Minturn to review decision on mikvah project
Hearing set for commission review of decision made by town planner
The Minturn Planning Commission will hear an appeal Tuesday to a decision allowing for a redevelopment project in the 100 block of Main Street.
The appellant has objected to creation of a ritual bathing house known as a mikvah at the rear portion of the property for use by members of the not-for-profit Chabad Vail, a local religious organization.
The town planner has found the mikvah portion of the development to fit the definition of a club, which is allowable under town code. The property is zoned within the Old Town Character Area 100 Block Commercial Zone District, and the properties there were indeed part of the old town.
The property being reviewed for redevelopment, located at 151 Main St., is occupied by The Uptown Store, which sells gifts and accessories and incorporates the building’s 100-year history into the lore of its shop. The Uptown Store has been there for more than a decade, and in that time, the family who owned that building and several other properties in the area sold the units to the local arm of The Morgan Reed Group in a multi-million dollar transaction.
The Uptown Store remained for years following the deal, but property again changed hands in 2021, and is now slated to be demolished under the redevelopment project. In addition to the mikvah, the project would also involve the creation of ground/street level commercial space fronting Main Street.
The town’s planning commission makes decisions on appeals; a special meeting has been set for Tuesday at 6 p.m.
Club or church?
The appellant, Minturn resident Kelly Toon, is a local architect who also objected to the demolition of the building formerly occupied by bike shop Mountain Pedaler in 2019.
“Anybody that says old buildings are too far gone to be saved has obviously never worked a day of construction in their lives,” Toon said. “I do believe this is a total missed opportunity for the developers. I don’t believe they understand how the community of Minturn feels about the downtown. They should’ve done all their research on who we are, what we want, and what we believe in and our pride of our buildings, our heritage, our charm, our character and our history. They have no respect for any of these things.”
Citing town code section 16-3-60 and Wikipedia, Toon, in his appeal, said a mikvah is more analogous to a church than a club.
“This type of use in the downtown landscape would be detrimental to the surrounding businesses as well as the vibrancy for the entire community,” Toon said.
Citing town code section 16-2-20 and the Oxford Dictionary, the representative for Chabad Vail said the best definition for what they were doing would be a club.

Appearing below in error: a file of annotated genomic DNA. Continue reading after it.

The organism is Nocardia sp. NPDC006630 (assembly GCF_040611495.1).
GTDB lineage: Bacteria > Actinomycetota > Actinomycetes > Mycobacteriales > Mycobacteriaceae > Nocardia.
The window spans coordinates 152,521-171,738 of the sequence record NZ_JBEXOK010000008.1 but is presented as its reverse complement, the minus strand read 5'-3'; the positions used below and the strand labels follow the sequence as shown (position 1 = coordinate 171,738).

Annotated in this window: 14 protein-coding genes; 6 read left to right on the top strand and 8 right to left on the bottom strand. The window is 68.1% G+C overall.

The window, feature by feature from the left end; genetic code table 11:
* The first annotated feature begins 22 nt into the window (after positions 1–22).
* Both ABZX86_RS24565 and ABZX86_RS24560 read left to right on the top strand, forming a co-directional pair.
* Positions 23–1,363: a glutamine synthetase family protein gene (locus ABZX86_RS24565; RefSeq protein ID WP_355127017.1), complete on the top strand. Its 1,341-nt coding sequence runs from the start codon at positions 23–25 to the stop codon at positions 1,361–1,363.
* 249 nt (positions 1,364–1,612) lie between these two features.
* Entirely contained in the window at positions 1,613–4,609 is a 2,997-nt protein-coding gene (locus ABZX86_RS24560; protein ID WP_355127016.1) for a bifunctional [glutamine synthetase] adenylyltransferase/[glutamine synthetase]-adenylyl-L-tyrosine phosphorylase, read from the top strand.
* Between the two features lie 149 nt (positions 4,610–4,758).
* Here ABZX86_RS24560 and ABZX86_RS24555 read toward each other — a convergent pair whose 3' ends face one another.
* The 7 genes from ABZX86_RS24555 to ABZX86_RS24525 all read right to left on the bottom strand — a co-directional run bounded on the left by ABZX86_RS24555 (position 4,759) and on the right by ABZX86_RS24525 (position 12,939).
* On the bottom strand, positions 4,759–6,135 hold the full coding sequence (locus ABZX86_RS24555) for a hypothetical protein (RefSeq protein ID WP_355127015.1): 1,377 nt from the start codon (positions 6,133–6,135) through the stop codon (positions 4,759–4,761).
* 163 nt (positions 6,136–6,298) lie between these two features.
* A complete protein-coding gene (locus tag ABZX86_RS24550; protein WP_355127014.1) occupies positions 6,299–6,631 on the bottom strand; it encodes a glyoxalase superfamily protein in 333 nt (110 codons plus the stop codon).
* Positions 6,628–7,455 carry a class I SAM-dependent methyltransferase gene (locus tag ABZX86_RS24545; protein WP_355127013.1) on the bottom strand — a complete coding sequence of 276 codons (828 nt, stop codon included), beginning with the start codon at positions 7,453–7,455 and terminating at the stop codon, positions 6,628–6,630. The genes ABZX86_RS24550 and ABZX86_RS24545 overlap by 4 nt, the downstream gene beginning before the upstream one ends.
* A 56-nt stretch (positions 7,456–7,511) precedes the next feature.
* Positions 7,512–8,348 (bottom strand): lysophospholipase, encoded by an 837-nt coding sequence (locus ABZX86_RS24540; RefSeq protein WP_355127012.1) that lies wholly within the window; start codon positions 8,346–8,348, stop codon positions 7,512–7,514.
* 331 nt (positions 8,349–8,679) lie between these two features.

“The existing commercial space fronting on Main Street would be rebuilt in a similar manner and on the rear portion of the lot would be a ‘mikvah,’ which is a ritual bath space for men and women,” said Kyle H. Webb with KHWebb Architects.
Town code section 16-2-20, says “Church means a building or structure, or groups of buildings or structures, that by design and construction are primarily intended for conducting organized religious services and associated accessory uses,” while “Club means any nonprofit organization exclusively serving members and their guests whose facilities are limited to meeting, eating and recreational uses; and further, whose activities are not conducted principally for monetary gain.”
Town code 16-3-60 says churches are not among the permitted uses on the old town character area zone district.
In his determination that a mikvah is more similar to a club use than a church use, Planning Director Scot Hunn said in a memo, “Unlike a church or synagogue, a mikvah is not designed to accommodate large groups of people, or to facilitate organized services or other large gatherings. To the contrary, a mikvah is expected to have much lower and more sporadic visitation rates or use on a daily, weekly and monthly basis, similar to a club.”
The question of the Religious Land Use and Institutionalized Persons Act, and if it’s applicable in this case, has also been examined by attorneys at the request of Minturn.
The Religious Land Use and Institutionalized Persons Act, better known as RLUIPA, was adopted in 2000 with the intent of prohibiting government from imposing burdens on or denying equal terms to religious land-use applicants.
“The law has led to a significant number of federal civil rights claims in the past two decades, mostly against local governments,” attorneys with Karp Neu Hanlon pointed out in a memo to the town. “If a nonreligious use is permitted in a zone district, but a similar religious use is not, the land use regulation runs afoul of RLUIPA.”
Attorneys with Robinson & Cole, LLP, said while revenue maximization and downtown revitalization have been found to be legitimate zoning criteria to compare religious and nonreligious uses, a municipality must be careful not to treat some not-for-profit institutions better than religious institutions.
“For example, in one case, two Orthodox Jewish groups sought to locate in the town’s business zone, sued the town and prevailed because social clubs, lodges, and theaters were permitted in the zone, but religious uses were prohibited,” Robinson & Cole attorneys said in a memo to the town. “In that case, the town lacked a compelling interest to justify any differential treatment because “(t)he proffered interests of retail synergy are not pursued against analogous nonreligious conduct, and those interests could be achieved by narrower ordinances that do not improperly distinguish between similar secular and religious assemblies.”